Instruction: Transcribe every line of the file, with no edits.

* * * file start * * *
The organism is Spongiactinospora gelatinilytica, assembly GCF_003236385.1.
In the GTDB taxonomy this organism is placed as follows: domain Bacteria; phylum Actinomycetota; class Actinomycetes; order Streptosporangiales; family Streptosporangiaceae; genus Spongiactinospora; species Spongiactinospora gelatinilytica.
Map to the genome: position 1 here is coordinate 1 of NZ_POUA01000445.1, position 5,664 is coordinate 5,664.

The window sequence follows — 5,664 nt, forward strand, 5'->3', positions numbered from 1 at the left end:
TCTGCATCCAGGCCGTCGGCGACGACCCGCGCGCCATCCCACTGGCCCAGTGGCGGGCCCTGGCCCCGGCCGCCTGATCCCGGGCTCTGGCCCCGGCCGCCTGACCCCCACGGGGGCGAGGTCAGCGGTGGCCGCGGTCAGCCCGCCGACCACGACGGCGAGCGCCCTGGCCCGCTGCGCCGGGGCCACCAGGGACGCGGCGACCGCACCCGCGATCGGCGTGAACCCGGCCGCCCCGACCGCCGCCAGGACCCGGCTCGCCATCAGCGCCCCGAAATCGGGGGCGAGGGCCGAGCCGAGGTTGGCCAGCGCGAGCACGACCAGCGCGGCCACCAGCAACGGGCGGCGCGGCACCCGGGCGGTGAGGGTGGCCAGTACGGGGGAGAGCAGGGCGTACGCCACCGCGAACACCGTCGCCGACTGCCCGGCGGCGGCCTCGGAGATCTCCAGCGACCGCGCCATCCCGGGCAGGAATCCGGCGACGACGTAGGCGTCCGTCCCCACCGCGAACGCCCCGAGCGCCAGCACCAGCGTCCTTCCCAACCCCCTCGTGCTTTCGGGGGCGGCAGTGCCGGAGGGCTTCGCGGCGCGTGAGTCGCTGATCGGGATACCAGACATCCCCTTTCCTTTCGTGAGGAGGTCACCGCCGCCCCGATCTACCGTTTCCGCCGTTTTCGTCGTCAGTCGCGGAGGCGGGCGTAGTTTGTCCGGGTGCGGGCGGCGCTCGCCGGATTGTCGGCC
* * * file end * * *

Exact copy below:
The organism is Spongiactinospora gelatinilytica, assembly GCF_003236385.1.
In the GTDB taxonomy this organism is placed as follows: domain Bacteria; phylum Actinomycetota; class Actinomycetes; order Streptosporangiales; family Streptosporangiaceae; genus Spongiactinospora; species Spongiactinospora gelatinilytica.
Map to the genome: position 1 here is coordinate 1 of NZ_POUA01000445.1, position 5,664 is coordinate 5,664.

The window sequence follows — 5,664 nt, forward strand, 5'->3', positions numbered from 1 at the left end:
TCTGCATCCAGGCCGTCGGCGACGACCCGCGCGCCATCCCACTGGCCCAGTGGCGGGCCCTGGCCCCGGCCGCCTGATCCCGGGCTCTGGCCCCGGCCGCCTGACCCCCACGGGGGCGAGGTCAGCGGTGGCCGCGGTCAGCCCGCCGACCACGACGGCGAGCGCCCTGGCCCGCTGCGCCGGGGCCACCAGGGACGCGGCGACCGCACCCGCGATCGGCGTGAACCCGGCCGCCCCGACCGCCGCCAGGACCCGGCTCGCCATCAGCGCCCCGAAATCGGGGGCGAGGGCCGAGCCGAGGTTGGCCAGCGCGAGCACGACCAGCGCGGCCACCAGCAACGGGCGGCGCGGCACCCGGGCGGTGAGGGTGGCCAGTACGGGGGAGAGCAGGGCGTACGCCACCGCGAACACCGTCGCCGACTGCCCGGCGGCGGCCTCGGAGATCTCCAGCGACCGCGCCATCCCGGGCAGGAATCCGGCGACGACGTAGGCGTCCGTCCCCACCGCGAACGCCCCGAGCGCCAGCACCAGCGTCCTTCCCAACCCCCTCGTGCTTTCGGGGGCGGCAGTGCCGGAGGGCTTCGCGGCGCGTGAGTCGCTGATCGGGATACCAGACATCCCCTTTCCTTTCGTGAGGAGGTCACCGCCGCCCCGATCTACCGTTTCCGCCGTTTTCGTCGTCAGTCGCGGAGGCGGGCGTAGTTTGTCCGGGTGCGGGCGGCGCTCGCCGGATTGTCGGCC